Oxidative stress has been considered as the possible mechanism of renal ischemia/reperfusion injury. L-carnitine is an endogenous mitochondrial membrane compound and could effectively protect ischemia-reperfusion injury in the kidney. To elucidate the nephroprotective effects of L-carnitine, here we assessed the effect of L-carnitine on hydrogen peroxide (H(2)O(2))-mediated oxidative stress in the human proximal tubule epithelial cell line, HK-2 cells. The results showed that pretreatment with L-carnitine 12h inhibited H(2)O(2)-induced cell viability loss, intracellular reactive oxygen species generation and lipid peroxidation in a concentration-dependent manner. Also L-carnitine promoted endogenous antioxidant defense components including total antioxidative capacity, glutathione peroxidase, catalase and superoxide dismutase. In parallel, cell apoptosis triggered by H(2)O(2) characterized with the DNA fragment and caspase-3 activity were also inhibited by L-carnitine. Furthermore, mitochondrial dysfunction associated with cell apoptosis including membrane potential loss, down-regulation of Bcl-2 and up-regulation of Bax and the release of cytochrome c were abrogated in the presence of L-carnitine. These results suggested that L-carnitine could protect HK-2 cells from H(2)O(2)-induced injury through the inhibition of oxidative damage, mitochondria dysfunction and ultimately inhibition of cell apoptosis, which indicates that L-carnitine may be a promising approach for the treatment of oxidative stress in renal diseases.

  20. Thymoquinone Attenuates Brain Injury via an Anti-oxidative Pathway in a Status Epilepticus Rat Model

    PubMed Central

    Shao, Yi-ye; Li, Bing; Huang, Yong-mei; Luo, Qiong; Xie, Yang-mei; Chen, Ying-hui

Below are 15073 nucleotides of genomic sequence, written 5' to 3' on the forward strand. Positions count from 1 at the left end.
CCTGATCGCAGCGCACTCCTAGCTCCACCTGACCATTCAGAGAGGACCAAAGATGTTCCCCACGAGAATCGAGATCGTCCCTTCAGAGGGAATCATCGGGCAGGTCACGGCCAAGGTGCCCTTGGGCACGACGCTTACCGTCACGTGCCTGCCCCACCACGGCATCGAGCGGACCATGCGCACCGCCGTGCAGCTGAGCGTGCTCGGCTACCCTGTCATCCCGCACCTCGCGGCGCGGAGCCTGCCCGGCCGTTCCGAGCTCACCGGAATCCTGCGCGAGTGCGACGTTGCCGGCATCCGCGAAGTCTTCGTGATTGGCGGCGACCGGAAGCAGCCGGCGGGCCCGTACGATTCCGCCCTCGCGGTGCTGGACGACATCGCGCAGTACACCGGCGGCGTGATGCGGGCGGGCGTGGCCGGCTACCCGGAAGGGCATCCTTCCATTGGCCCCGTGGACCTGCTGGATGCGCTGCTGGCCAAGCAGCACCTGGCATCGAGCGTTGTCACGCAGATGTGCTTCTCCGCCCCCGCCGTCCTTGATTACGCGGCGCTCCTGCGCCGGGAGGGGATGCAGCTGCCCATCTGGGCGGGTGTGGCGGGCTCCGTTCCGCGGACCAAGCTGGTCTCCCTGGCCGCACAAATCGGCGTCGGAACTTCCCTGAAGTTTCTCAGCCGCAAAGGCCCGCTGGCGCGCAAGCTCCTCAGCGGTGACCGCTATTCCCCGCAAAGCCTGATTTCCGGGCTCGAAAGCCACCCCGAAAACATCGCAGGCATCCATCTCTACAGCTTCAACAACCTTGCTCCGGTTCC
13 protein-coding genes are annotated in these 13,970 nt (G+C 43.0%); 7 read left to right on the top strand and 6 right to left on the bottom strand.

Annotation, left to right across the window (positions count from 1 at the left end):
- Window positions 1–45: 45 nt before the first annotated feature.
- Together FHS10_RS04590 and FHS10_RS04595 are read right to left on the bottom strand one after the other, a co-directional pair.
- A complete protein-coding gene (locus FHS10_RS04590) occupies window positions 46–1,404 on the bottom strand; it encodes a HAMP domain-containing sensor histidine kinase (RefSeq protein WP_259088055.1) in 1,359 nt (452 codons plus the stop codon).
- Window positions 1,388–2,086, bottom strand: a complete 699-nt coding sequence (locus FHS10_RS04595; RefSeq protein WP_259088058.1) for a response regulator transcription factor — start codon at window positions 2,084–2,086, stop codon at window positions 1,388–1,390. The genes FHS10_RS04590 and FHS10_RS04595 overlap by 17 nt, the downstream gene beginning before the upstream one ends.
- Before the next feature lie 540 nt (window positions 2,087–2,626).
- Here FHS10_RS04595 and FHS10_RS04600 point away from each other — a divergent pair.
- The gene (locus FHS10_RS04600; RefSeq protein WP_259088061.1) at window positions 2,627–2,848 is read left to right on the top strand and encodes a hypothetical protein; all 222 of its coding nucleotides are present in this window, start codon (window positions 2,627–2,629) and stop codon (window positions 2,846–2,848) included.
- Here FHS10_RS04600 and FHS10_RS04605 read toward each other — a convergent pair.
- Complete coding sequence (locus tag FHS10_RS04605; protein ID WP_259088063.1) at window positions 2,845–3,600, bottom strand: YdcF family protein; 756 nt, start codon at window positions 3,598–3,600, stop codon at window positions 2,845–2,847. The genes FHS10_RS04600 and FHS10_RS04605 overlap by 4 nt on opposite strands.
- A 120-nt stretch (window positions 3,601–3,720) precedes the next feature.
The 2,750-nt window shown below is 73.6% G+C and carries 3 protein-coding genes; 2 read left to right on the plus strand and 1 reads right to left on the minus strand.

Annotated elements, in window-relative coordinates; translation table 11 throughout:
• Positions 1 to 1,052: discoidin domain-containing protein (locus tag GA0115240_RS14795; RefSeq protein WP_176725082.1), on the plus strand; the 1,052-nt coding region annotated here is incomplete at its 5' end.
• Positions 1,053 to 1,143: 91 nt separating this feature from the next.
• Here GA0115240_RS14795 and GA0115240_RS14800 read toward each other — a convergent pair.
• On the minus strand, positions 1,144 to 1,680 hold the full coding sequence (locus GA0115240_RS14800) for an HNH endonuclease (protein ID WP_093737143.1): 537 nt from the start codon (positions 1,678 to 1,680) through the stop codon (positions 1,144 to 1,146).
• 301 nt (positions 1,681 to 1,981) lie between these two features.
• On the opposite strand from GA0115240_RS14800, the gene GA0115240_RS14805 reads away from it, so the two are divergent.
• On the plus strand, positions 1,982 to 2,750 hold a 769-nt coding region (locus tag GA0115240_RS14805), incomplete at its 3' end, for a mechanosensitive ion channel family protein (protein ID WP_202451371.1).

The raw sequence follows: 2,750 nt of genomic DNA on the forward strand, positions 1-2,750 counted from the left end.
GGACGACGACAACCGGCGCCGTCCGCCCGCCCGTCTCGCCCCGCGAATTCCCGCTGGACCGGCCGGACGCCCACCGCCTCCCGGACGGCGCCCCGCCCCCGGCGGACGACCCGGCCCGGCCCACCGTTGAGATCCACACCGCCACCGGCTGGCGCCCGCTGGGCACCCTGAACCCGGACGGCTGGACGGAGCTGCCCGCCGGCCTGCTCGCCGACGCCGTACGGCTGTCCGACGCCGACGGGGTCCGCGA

2017-01-01

    Abstract Aim Status epilepticus (SE) results in the generation of reactive oxygen species (ROS), which contribute to seizure-induced brain injury. It is well known that oxidative stress plays a pivotal role in status epilepticus (SE). Thymoquinone (TQ) is a bioactive monomer extracted from black cumin (Nigella sativa) seed oil that has anti-inflammatory, anti-cancer, and antioxidant activity in various diseases. This study evaluated the protective effects of TQ on brain injury in a lithium-pilocarpine rat model of SE and investigated the underlying mechanism related to antioxidative pathway. Methods Electroencephalogram and Racine scale were used to value seizure severity. Passive-avoidance test was used to determine learning and memory function. Moreover, anti-oxidative activity of TQ was observed using Western blot and super oxide dismutase (SOD) activity assay. Results Latency to SE increased in the TQ-pretreated group compared with rats in the model group, while the total power was significantly lower. Seizure severity measured on the Racine scale was significantly lower in the TQ group compared with the model group. Results of behavioral experiments suggest that TQ may also have a protective effect on learning and memory function. Investigation of the protective mechanism of TQ showed that TQ-pretreatment significantly increased the expression of Nrf2, HO-1 proteins and SOD in the hippocampus. Conclusion These findings showed that TQ attenuated brain injury induced by SE via an anti-oxidative pathway. PMID:28400978

  1. CHRONIC FETAL HYPOXIA PRODUCES SELECTIVE BRAIN INJURY ASSOCIATED WITH ALTERED NITRIC OXIDE SYNTHASES

    PubMed Central

    DONG, Yafeng; YU, Zhiyong; SUN, Yan; ZHOU, Hui; STITES, Josh; NEWELL, Katherine; WEINER, Carl P.

    2011-01-01

    OBJECTIVE The impact of chronic hypoxia on the nitric oxide synthase isoenzymes (NOSs) in specific brain structures is unknown. STUDY DESIGN Time-mated pregnant guinea pigs were exposed to 10.5% O2 for 14d (HPX) or room air (NMX); L-NIL (an iNOS inhibitor, 1mg/kg/day) was administered to HPX animals for 14d (L-NIL+HPX). Fetal brains were harvested at term. Multi-labeled immunofluorescence was used to generate a brain injury map. Laser capture microdissection and quantitative PCR were applied and cell injury markers, apoptosis activation, neuron loss, total NO, and the levels of individual NOSs quantified. RESULTS Chronic hypoxia causes selective fetal brain injury rather than globally. Injury is associated with differentially affected NO synthases in both neurons and glial cells, with iNOS up regulated at all injury sites. L-NIL attenuated the injury despite continued hypoxia. CONCLUSIONS These studies demonstrate chronic hypoxia selectively injures the fetal brain in part by the differential regulation of NOSs in an anatomic and cell specific manner. PMID:21272843